Fulfilling a specific need is key in evolving acquisition model

Edelman's acquisition of technology specialist A&R Partners prompted at least one independent agency CEO to ask, "Are big multiples back?"

Edelman's acquisition of technology specialist A&R Partners prompted at least one independent agency CEO to ask, "Are big multiples back?"

Er... you wish. Whatever Edelman paid for A&R, and neither party is saying, this was not a return to the days of Sard Verbinnen's famous buyout by Incepta, where the price tag-to-revenues ratio had many of the firm's competitors, as well as agencies of a similar size, salivating at the thought of early retirement.

Those days are gone, but some agencies, it seems, are reluctant to accept it. Unreasonable expectations on the part of sellers can often kill the deal, notes Rick Gould, managing partner of Stevens Gould Partners, which specializes in agency valuation and acquisition. "Today's seller believes firms are worth what they were five years ago, and that's just not the case," he says.

The market is not the same, either. While there are certainly buyers out there - some, like the Canada-based Cossette Communications Group, non-US companies looking to expand US presence - the needs of the traditional acquirers have changed a great deal.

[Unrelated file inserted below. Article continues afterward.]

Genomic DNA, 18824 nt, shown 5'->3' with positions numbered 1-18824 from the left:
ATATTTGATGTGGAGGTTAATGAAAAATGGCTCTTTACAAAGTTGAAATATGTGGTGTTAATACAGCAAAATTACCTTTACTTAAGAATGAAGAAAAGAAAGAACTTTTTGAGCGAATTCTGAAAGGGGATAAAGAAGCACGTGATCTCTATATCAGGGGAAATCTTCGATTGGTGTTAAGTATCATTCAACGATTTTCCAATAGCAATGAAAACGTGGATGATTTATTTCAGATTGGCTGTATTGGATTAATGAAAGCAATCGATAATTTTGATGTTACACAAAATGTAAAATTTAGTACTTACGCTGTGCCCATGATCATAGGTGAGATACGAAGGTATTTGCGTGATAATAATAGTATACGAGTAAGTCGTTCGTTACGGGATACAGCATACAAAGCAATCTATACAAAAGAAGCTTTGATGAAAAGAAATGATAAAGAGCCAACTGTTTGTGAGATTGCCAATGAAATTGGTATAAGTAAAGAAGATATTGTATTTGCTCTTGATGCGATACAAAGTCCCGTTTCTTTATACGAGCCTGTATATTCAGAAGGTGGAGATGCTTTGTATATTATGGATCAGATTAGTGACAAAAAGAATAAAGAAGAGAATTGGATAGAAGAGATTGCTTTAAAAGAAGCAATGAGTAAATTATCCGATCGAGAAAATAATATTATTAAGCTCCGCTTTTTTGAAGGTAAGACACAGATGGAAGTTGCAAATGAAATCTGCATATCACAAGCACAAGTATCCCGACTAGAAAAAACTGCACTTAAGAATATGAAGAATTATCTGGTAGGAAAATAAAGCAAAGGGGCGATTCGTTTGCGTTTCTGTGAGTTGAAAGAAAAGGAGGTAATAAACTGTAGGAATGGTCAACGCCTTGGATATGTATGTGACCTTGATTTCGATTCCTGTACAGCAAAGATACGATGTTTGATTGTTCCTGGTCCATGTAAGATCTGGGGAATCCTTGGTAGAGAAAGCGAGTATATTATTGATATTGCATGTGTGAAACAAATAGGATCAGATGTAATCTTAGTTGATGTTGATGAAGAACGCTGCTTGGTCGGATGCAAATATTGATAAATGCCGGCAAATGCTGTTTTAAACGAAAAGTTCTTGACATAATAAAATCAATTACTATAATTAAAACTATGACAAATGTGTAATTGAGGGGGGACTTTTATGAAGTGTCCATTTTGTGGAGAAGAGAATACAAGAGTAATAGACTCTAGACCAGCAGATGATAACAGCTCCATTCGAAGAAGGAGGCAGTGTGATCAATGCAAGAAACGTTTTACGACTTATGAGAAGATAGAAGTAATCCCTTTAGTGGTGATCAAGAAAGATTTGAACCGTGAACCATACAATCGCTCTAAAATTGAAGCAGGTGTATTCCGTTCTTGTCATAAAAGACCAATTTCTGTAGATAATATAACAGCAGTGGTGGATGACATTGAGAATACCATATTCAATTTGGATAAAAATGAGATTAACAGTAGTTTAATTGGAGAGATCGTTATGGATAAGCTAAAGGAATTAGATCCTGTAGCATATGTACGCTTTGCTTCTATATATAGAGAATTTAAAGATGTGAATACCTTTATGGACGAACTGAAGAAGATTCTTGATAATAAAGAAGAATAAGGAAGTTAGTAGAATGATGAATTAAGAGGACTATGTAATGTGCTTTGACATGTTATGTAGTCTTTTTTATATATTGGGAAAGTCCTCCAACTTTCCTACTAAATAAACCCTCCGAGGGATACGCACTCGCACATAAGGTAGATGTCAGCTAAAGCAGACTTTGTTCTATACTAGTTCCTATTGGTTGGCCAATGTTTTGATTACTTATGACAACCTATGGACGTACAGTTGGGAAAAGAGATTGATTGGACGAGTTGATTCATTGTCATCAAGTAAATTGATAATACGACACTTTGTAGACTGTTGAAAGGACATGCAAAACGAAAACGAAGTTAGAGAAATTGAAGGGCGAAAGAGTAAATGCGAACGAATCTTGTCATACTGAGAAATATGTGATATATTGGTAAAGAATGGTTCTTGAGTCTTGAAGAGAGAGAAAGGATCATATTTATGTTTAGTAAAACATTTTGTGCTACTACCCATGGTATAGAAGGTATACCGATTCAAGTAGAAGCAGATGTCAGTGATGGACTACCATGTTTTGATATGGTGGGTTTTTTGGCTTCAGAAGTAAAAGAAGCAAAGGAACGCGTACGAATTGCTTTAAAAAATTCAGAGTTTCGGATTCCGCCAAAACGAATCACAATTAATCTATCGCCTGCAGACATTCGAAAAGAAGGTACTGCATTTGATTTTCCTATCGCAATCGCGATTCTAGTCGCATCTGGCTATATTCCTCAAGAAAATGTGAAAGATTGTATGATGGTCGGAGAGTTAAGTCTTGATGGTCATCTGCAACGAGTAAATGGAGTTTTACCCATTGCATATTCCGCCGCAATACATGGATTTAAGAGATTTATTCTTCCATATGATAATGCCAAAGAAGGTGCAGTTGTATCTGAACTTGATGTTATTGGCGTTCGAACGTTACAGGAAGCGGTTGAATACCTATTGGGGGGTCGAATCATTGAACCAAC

Revenues and profit determine the price, and Gould says that for agencies with 20% profitability and 15% growth, the seller will typically get one times revenues plus net worth. Profitability and growth in excess of those percentages will obviously increase the value.

While many smaller firms may be fixating on their price tag, they probably need to be focused more on their business model. As Gould points out, there are many firms that are breaking even or muddling along with profits of 10% or less. When an agency in that state puts out the for-sale sign, you can feel the torpor radiating off it, as if the owners just want to get rid of it. "That is why many sellers want to sell," Gould says. "They've had it; they can't grow any more; they need a big firm behind them."

But just like someone selling a house, a payoff is not likely to happen unless the seller invests time and effort into creating a desirable abode. Many firms that survived the downturn did so by adopting more mature and stable business practices, hiring and retaining key talent, and creating infrastructure to deal with accounts, HR, and technology professionally.

Gould says one of the differentiators for firms trying to be acquired is a strong second tier of management. Prospective buyers are looking beyond the CEO to the talent running key pieces of business, and who are poised to take greater leadership positions.

But perhaps the most salient point for firms that are keen to be bought is the need to establish areas of specialization and expertise that will fulfill a need for an acquiring company. The large multinational agencies have got it, but many smaller firms still don't understand - the era of the so-called generalist is declining, if it isn't over already.

Edelman didn't acquire A&R because it lacked an office in Mountain View, CA, but because it needed the technology expertise of this long-established and credible specialist. Small firms that try to do it all will find themselves doing it alone.

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